|Publication number||US7114638 B2|
|Application number||US 10/760,916|
|Publication date||Oct 3, 2006|
|Filing date||Jan 20, 2004|
|Priority date||Jan 20, 2004|
|Also published as||US20050155989|
|Publication number||10760916, 760916, US 7114638 B2, US 7114638B2, US-B2-7114638, US7114638 B2, US7114638B2|
|Inventors||Mikhail Vaynshteyn, Paul M. Wegman|
|Original Assignee||Xerox Corporation|
|Export Citation||BiBTeX, EndNote, RefMan|
|Patent Citations (14), Referenced by (5), Classifications (9), Legal Events (4)|
|External Links: USPTO, USPTO Assignment, Espacenet|
This disclosure relates in general to bulk material bins, and more particularly, to a mass flow bulk material bin.
Typically, a hopper bottom bin for flowable bulk materials, such as, dry powders or toner used in copiers/printers has a vertical cylindrical section joined at its lower edge to a conical or frusta-conical hopper. The bin is filled through an inlet opening at the top of the cylindrical section, and is emptied through an outlet at the lowermost point of the hopper. Discharge apparatus for guiding the material from the bin to its destination or starting and stopping the discharge flow is commonly bolted or welded to a bolt ring mounted around the outer surface of the hopper at its bottom.
While the heretofore-mentioned configurations are typical, the geometry of bins varies. For example, the inlet opening may be centered over the bin, or positioned to one side of the bin roof or on a sidewall of the bin. The hopper may be a right circular cone with a centered outlet, or a cone having an oblique axis and an outlet that does not lie along the central axis of the bin.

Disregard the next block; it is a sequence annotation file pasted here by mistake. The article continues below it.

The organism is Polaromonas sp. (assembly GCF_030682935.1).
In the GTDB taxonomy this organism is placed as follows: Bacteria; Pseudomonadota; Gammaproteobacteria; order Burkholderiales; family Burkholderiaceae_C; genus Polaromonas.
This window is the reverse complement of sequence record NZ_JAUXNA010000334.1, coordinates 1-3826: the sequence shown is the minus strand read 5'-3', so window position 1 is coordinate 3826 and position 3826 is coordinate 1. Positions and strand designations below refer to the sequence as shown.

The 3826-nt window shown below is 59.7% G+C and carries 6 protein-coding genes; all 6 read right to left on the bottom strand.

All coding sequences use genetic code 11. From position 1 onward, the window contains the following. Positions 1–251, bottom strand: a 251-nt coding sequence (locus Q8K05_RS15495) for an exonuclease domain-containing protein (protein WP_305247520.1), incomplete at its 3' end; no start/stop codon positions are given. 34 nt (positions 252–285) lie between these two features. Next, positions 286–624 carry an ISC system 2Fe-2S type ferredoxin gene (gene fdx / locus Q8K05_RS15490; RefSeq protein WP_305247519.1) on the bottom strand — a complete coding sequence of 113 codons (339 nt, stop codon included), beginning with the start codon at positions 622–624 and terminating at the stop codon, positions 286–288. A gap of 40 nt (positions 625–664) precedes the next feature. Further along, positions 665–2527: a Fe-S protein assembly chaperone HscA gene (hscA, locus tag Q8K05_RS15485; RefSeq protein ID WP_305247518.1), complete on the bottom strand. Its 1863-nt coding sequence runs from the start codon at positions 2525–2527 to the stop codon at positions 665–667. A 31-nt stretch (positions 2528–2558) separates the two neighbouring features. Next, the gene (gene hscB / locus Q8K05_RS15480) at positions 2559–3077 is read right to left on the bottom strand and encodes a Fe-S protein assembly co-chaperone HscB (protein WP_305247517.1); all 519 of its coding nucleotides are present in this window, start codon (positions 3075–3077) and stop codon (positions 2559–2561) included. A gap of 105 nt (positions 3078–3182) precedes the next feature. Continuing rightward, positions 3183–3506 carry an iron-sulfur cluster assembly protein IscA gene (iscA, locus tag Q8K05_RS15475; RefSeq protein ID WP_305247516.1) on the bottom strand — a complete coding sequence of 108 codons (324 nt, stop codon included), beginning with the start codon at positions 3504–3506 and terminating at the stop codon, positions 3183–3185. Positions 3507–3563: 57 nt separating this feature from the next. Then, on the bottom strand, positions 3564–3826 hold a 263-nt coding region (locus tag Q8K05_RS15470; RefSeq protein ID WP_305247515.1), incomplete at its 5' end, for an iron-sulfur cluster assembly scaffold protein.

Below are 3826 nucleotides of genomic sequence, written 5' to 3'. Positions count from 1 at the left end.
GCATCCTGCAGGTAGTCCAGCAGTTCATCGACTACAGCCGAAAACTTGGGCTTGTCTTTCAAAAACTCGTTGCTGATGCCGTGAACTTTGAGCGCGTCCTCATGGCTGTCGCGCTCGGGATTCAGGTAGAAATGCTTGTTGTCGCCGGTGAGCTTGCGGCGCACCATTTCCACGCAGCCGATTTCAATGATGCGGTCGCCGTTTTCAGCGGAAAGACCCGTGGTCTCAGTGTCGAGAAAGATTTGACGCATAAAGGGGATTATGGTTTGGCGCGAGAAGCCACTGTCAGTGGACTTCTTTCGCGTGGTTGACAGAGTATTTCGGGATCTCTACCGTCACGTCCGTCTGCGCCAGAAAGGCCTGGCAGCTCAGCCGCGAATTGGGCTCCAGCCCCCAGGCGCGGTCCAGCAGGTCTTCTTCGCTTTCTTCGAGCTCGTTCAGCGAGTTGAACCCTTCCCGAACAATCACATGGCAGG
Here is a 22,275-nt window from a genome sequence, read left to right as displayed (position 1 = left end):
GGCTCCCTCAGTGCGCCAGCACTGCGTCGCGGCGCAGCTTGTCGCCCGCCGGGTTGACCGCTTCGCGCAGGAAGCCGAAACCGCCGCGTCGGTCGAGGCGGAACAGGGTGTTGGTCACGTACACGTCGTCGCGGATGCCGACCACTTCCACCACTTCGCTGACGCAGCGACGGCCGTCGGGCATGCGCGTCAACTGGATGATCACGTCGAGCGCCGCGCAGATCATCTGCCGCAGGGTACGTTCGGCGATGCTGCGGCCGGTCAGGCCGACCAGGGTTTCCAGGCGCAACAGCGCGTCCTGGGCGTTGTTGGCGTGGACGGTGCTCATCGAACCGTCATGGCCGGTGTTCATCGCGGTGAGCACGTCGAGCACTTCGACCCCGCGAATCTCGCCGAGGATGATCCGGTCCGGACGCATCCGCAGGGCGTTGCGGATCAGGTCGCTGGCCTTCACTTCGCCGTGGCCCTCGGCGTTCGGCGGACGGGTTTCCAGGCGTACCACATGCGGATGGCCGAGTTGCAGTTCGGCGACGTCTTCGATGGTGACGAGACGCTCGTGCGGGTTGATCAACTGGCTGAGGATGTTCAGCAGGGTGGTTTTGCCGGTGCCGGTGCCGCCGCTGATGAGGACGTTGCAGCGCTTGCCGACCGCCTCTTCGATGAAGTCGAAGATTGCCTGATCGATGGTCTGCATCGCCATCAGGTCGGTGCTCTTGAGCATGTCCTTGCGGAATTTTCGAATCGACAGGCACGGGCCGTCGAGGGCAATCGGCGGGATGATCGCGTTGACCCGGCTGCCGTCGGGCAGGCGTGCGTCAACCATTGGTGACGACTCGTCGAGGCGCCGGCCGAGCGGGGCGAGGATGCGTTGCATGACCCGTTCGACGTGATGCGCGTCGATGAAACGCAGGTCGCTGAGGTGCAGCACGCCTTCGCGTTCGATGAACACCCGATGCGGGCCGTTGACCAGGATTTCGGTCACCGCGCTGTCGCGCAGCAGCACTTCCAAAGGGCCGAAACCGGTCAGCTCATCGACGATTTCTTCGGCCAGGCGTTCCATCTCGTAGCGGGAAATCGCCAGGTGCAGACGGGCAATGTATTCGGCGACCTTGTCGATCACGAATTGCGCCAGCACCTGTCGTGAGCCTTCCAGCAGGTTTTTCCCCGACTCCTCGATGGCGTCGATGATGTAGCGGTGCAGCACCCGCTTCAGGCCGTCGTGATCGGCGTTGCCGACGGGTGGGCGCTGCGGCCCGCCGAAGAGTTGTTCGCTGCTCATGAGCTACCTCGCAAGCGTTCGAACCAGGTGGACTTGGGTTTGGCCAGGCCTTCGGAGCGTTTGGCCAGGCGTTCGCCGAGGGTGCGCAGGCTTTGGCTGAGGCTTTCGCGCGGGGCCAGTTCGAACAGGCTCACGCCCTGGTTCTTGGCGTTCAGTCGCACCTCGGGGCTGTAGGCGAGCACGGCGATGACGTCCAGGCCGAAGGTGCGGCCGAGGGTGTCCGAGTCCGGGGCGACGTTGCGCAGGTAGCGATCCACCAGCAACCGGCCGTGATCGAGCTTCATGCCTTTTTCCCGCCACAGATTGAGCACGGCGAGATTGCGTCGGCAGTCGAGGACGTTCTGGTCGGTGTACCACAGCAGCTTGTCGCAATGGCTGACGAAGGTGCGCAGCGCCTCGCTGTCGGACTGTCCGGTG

In nearly all bins, despite these variations, the segregation of material according to particle size, shape or density as it is introduced into a bin creates a problem. Material deposited in a bin generally forms a conical pile centered under the inlet opening, with coarse particles tending to roll outward down to the periphery of the bin and fine particles tending to accumulate in the center. This results in segregation of different size particles in different regions with the bin.
Yet another problem common to many bins is a tendency for segregation of material to become enhanced as the material is discharged from the bin. This is a result of funnel flow, where material directly above the discharge outlet moves downward at a greater speed than material elsewhere, while material in some regions of the bin may not move at all. If the outlet is located directly under the inlet, the fine particles that tend to accumulate directly under the inlet will be discharged before the coarser one, resulting in more pronounced segregation. If the outlet is elsewhere, the coarser particles will be discharged first, and more pronounced segregation will still result.
Another undesirable effect of funnel flow is that it causes layers of material deposited at successive time intervals to intermix in an uncontrolled manner. In some circumstances it is desirable to have material exit a bin in the same order that it entered, while in other situations, it may be desirable for material from successive layers to be blended together as the bin is emptied. Adequate control of the extent of the intermixing of layers, either to prevent or to promote their blending, is not provided by the structure of most bins.